An activist detained under Hong Kong’s national security law is planning to apply to the High Court to lift restrictions on the media’s reporting of her bail hearing on Wednesday.
In a message published on Tuesday, Gwyneth Ho argued that laws banning the media from reporting details of bail hearings failed to protect the interests of the accused. The press should be allowed to freely report what happened during those hearings, she said.
“After the defendants under the national security law were arrested and remanded in custody, the reporting restrictions on bail hearings have turned the process into a ‘black box’, and has created widespread fears in society,” she wrote.
“The public has no way of knowing the contents of the bail hearings under the national security law, especially the evidence used by the prosecutors and the courts’ assessment of the defendants.”
Ho is among 47 democracy figures charged with conspiracy to commit subversion, which carries a maximum sentence of life in prison. They are accused of plotting to subvert state power via an informal primary poll held last July. Only 13 of the 47 have been granted bail since early March.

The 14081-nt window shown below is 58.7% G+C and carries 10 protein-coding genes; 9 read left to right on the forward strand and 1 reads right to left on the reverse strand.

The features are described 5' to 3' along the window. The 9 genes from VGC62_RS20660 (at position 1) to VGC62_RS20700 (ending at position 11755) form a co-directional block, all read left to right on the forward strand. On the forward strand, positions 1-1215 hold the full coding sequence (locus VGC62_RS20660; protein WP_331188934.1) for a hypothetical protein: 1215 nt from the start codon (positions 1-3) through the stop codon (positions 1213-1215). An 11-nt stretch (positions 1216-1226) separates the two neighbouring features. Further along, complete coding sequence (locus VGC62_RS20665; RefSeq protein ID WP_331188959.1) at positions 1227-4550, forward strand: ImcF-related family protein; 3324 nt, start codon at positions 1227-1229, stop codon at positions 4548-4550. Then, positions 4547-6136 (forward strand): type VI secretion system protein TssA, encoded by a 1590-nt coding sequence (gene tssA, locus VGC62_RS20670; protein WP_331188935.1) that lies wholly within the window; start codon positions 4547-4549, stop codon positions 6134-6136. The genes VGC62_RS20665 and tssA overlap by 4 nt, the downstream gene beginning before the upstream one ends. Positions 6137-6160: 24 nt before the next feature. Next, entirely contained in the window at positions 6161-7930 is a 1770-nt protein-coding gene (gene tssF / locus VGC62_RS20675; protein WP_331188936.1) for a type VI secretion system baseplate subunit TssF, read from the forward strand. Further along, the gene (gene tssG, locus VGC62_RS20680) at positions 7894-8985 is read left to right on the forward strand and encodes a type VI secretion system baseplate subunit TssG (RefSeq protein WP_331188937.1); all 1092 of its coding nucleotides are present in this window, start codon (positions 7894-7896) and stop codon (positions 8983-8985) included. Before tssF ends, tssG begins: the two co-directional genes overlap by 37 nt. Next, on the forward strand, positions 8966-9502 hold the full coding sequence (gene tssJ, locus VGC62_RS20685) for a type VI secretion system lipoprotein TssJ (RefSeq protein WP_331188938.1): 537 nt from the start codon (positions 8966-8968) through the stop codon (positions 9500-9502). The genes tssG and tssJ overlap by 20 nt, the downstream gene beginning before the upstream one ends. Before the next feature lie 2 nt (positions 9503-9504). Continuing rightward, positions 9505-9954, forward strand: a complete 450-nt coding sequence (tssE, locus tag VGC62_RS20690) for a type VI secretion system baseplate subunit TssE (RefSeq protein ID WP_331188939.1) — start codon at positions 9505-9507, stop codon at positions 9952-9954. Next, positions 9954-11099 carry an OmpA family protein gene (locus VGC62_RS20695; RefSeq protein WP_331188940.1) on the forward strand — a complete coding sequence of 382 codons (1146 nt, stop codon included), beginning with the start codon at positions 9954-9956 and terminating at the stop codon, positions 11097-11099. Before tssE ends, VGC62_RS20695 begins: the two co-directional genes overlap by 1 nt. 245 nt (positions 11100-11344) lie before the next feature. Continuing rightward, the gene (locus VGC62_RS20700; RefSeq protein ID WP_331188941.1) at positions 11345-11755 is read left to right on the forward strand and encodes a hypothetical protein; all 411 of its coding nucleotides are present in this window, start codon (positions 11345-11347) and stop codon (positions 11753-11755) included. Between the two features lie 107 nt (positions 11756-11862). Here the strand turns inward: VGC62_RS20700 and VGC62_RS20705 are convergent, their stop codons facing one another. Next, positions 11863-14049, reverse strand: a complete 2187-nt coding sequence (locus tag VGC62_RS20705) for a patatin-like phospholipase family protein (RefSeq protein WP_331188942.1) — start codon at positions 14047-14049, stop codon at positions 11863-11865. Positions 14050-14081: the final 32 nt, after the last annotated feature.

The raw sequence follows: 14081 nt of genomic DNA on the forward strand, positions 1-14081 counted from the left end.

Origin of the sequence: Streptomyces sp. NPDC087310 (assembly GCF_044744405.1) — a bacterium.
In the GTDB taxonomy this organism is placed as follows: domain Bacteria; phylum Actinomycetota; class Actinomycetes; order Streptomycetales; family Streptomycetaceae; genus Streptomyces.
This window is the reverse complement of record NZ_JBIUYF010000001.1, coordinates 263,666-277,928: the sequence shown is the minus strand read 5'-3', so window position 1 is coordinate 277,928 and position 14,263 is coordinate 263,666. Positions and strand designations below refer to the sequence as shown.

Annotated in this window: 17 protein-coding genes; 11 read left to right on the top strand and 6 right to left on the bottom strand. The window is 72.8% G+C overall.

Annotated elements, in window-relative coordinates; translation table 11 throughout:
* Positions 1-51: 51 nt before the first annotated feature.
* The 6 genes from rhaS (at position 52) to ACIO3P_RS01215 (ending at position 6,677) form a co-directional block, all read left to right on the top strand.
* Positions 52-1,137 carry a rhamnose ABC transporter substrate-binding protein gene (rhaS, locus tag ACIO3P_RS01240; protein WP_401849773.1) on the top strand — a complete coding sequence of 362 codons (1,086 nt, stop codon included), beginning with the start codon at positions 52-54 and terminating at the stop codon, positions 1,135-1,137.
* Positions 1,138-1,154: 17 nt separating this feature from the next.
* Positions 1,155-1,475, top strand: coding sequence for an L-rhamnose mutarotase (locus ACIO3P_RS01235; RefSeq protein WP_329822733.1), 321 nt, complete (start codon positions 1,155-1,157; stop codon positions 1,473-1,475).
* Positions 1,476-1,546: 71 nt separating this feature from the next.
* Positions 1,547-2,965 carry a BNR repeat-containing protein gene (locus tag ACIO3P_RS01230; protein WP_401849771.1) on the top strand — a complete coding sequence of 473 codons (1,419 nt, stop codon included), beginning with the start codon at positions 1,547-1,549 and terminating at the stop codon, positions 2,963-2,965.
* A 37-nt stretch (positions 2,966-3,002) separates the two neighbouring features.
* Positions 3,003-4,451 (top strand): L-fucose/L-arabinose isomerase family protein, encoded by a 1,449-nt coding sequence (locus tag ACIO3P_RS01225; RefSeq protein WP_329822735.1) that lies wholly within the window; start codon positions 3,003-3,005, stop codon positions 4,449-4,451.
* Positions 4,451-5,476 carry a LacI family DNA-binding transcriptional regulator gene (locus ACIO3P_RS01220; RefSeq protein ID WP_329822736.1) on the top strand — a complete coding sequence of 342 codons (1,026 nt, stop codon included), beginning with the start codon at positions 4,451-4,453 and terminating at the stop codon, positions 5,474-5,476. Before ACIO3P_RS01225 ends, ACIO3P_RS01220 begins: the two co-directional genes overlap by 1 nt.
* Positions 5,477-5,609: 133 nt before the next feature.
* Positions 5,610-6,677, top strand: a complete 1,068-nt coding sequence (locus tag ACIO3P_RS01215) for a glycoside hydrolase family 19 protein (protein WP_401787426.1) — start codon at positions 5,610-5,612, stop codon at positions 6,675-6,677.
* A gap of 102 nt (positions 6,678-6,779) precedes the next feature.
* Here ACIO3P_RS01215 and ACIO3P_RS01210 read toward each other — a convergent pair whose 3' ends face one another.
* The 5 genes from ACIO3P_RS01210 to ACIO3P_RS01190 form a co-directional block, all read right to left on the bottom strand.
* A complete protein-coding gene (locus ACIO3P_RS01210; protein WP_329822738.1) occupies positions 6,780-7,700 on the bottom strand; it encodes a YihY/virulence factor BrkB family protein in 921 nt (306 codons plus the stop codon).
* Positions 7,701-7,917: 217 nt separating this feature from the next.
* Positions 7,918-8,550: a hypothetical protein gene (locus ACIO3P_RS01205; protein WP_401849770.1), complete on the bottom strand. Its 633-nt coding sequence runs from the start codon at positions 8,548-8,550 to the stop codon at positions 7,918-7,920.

After being detained for more than six months, Ho will make her bail application at the High Court on Wednesday morning.
She publicised her arguments a day in advance, saying the reporting restrictions set out under section 9P of the Criminal Procedure Ordinance were originally meant to ensure that defendants received a fair trial. The law limits media coverage of bail hearings to basic information such as the defendant’s name, the court’s decision and bail conditions.
Those regulations backfired because the lack of transparency had caused the public to doubt whether the national security law had been fairly implemented, Ho wrote, adding that Hong Kong society was worried about arbitrary arrests based on flimsy evidence.
“In reality, the reporting restrictions benefit the Department of Justice, as it no longer needs to publicly explain the basis of the charges and various political accusations,” she wrote.
“The restrictions have clearly contravened the principle of public justice, and if the courts still refuse to lift them, the public will inevitably suspect that the courts accept this unfair situation.”
The open administration of justice was a fundamental principle of Hong Kong’s common law system, and courts should be scrutinised by the public and the press, Ho said, quoting the city’s former chief justice Denys Roberts.
Hong Kong courts have mostly kept reporting restrictions in place for bail applications under the national security law, though some judges have issued written rulings explaining their decision to grant or refuse bail, which are typically published after a delay.
Earlier on Tuesday, the court again denied the bail application of former pro-democracy lawmaker Gary Fan, a co-defendant in the subversion case. Like most of the 47, Fan has been in custody for months with no trial date lined up as yet.
By Holmes Chan